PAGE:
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The Real Deal with CrossFit

I’ve been doing CrossFit for about a year and I wanted to take a moment to talk about what it’s really like, because I’ve seen a lot of people all over the internet either declaring their undying love for the sport, or demonizing it and talking about how it’s dangerous, irresponsible, blah blah blah.

First of all…calm down, everybody. It’s exercise. Nothing more, nothing less. And despite what some of my fellow CrossFit athletes may tell you, it’s not for everybody. That’s not to say it’s not for you though. You’ll need to decide that for yourself.

My personal journey with CrossFit began with a friend of mine who moved to the other side of the country about a year prior. She came back for a visit and all I could think was Man, she looks FANTASTIC. I want to look that good.

I was in a bit of a workout slump at the time, and by slump I mean I was spending most of my time slumped over on the couch watching Netflix and eating snack foods.

It was time for a change. My husband and I talked about it and together we decided we would try out CrossFit to see if we liked it or not. After doing some research on local affiliates and reading reviews, we chose a place that was pretty close to our house, Offshore CrossFit (I have to give them a shout out because they are amazing).

We tried a free introductory class and decided we liked it, so we signed up for their Essentials program, which was a six class series designed to teach newbies like us the fundamentals of CrossFit.

After that, we signed up as regular members and we’ve been going ever since.

I’m not hardcore and I’m not as diligent as I should probably be (when times get tough, I tend to fall off the wagon a little bit), but CrossFit has overwhelmingly been a positive thing in my life.

Here’s what you need to know if you’re deciding whether or not it’s for you:

What is CrossFit?

It’s a workout program that combines Olympic style weightlifting (think: big barbells with large plates on the sides), interval training, constantly varied movements, and an element of healthy competition.

What do you mean, competition?

Each class has a WOD (workout of the day) and your performance during the WOD is recorded and put on the leader board. You can see how you did that day compared to everybody else in the workout. Some people are motivated by that. It’s also a good way of competing against yourself. Over time, you can start to see how your performance improves by looking at how you did today vs. 6 months ago.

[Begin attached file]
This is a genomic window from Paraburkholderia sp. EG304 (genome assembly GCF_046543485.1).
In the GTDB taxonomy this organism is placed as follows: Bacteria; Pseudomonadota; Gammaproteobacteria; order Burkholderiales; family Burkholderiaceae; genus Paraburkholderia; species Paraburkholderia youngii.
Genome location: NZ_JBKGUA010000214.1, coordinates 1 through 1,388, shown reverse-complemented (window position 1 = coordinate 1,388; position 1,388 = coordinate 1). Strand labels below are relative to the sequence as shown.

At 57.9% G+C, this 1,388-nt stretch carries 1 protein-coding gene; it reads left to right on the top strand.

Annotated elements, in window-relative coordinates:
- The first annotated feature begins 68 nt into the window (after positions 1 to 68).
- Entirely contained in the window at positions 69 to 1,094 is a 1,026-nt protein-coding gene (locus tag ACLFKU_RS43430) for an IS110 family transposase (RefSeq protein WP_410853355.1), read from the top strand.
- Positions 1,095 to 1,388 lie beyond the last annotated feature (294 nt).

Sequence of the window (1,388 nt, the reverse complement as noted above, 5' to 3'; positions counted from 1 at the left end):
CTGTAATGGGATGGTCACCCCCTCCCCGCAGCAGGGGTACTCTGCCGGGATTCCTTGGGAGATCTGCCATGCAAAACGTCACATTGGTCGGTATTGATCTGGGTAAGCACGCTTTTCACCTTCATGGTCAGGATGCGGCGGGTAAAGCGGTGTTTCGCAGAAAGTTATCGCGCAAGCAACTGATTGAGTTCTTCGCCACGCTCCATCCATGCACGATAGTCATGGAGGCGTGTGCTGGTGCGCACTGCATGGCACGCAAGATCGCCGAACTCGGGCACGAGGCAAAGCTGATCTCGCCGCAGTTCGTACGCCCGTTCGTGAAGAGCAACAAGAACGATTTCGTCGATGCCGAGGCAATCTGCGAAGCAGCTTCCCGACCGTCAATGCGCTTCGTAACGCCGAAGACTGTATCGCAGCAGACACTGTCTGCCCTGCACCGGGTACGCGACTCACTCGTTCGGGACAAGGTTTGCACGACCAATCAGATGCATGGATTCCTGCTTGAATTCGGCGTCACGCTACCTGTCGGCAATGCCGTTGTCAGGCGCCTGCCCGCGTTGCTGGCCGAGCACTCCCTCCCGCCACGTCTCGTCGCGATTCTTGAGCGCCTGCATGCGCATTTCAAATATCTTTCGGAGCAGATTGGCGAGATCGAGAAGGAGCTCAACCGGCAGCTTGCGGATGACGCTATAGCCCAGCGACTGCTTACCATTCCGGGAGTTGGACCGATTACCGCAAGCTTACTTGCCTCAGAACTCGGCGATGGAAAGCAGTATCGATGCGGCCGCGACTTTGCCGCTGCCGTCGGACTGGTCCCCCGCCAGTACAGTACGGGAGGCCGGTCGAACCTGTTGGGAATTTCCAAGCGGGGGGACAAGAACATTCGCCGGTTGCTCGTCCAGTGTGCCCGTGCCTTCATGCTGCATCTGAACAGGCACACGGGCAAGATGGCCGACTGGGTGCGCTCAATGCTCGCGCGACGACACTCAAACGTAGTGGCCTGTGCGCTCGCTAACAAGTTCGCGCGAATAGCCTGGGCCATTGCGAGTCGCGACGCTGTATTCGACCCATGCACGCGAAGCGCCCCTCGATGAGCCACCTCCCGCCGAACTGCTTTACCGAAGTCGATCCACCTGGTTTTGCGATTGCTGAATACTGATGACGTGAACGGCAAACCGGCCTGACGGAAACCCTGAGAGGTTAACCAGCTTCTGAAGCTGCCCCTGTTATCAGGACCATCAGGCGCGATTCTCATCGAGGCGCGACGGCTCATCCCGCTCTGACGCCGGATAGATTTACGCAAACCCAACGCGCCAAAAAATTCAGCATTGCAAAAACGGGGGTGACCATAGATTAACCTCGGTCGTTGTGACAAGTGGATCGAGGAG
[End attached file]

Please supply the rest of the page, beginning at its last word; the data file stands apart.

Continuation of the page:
What is a typical class like?

We start out with a warm up. This includes some stretches, some lunges, and something called The Burgener Warm Up, which is designed to warm up your muscles in preparation for the Olympic style lifts you’re about to do. The warm up also usually includes a little bit of whatever you’re going to be doing for the rest of the class. For instance, if you’ll be doing deadlifts during the class, a few deadlifts at a lighter weight will likely be included in the warm up.

After the warm up, there’s the “Skills” portion of the class, which works on a particular skill. This varies from day to day, but will usually focus on one particular lift. You’ll practice how to do the lift with a coach’s supervision and will work on improving either your form, or doing it with the heaviest weight you can, etc.

After that is the WOD. This is usually a circuit of various movements and it’s usually either an AMRAP (which stands for as many rounds/reps as possible) or a timed METCON (metabolic conditioning) workout.

Here’s a couple samples of something you might do:

AMRAP: 15 minutes, 5 deadlifts, 4 pull ups, 200 meter run. This means that the circuit is to do 5 deadlifts, 4 pull ups, and then run 200 meters. You’ll do that as many times as you can in 15 minutes.

METCON: For time: 21 box jumps, 21 kettle bell swings. 15 box jumps, 15 kettle bell swings. 9 box jumps, 9 kettle bell swings. That means you’ll do all of those things and at the end you’ll record how long it took you to get through it.

But…I’m intimidated. I’m really not in great shape.